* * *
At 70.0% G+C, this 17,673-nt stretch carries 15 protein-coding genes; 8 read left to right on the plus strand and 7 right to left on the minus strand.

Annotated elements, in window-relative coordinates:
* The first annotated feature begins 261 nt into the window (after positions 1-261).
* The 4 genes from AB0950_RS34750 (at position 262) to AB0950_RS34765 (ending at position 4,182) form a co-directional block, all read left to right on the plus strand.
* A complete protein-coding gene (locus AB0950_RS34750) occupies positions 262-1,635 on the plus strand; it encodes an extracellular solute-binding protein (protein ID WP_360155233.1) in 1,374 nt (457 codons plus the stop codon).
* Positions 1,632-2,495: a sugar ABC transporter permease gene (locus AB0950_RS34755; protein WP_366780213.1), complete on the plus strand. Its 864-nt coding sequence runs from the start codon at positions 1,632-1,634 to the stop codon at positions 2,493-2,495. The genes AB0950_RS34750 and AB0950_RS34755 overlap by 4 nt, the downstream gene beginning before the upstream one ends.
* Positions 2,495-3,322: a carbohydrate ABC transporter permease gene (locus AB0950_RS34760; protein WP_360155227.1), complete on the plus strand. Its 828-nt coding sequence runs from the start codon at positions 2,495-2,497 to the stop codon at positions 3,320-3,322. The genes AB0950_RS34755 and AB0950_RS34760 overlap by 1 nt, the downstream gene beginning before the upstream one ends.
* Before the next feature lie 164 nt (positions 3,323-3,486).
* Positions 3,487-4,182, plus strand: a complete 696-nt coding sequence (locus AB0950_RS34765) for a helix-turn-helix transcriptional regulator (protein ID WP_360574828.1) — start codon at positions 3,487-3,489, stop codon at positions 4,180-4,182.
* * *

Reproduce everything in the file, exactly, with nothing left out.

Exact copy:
At 70.0% G+C, this 17,673-nt stretch carries 15 protein-coding genes; 8 read left to right on the plus strand and 7 right to left on the minus strand.

Annotated elements, in window-relative coordinates:
* The first annotated feature begins 261 nt into the window (after positions 1-261).
* The 4 genes from AB0950_RS34750 (at position 262) to AB0950_RS34765 (ending at position 4,182) form a co-directional block, all read left to right on the plus strand.
* A complete protein-coding gene (locus AB0950_RS34750) occupies positions 262-1,635 on the plus strand; it encodes an extracellular solute-binding protein (protein ID WP_360155233.1) in 1,374 nt (457 codons plus the stop codon).
* Positions 1,632-2,495: a sugar ABC transporter permease gene (locus AB0950_RS34755; protein WP_366780213.1), complete on the plus strand. Its 864-nt coding sequence runs from the start codon at positions 1,632-1,634 to the stop codon at positions 2,493-2,495. The genes AB0950_RS34750 and AB0950_RS34755 overlap by 4 nt, the downstream gene beginning before the upstream one ends.
* Positions 2,495-3,322: a carbohydrate ABC transporter permease gene (locus AB0950_RS34760; protein WP_360155227.1), complete on the plus strand. Its 828-nt coding sequence runs from the start codon at positions 2,495-2,497 to the stop codon at positions 3,320-3,322. The genes AB0950_RS34755 and AB0950_RS34760 overlap by 1 nt, the downstream gene beginning before the upstream one ends.
* Before the next feature lie 164 nt (positions 3,323-3,486).
* Positions 3,487-4,182, plus strand: a complete 696-nt coding sequence (locus AB0950_RS34765) for a helix-turn-helix transcriptional regulator (protein ID WP_360574828.1) — start codon at positions 3,487-3,489, stop codon at positions 4,180-4,182.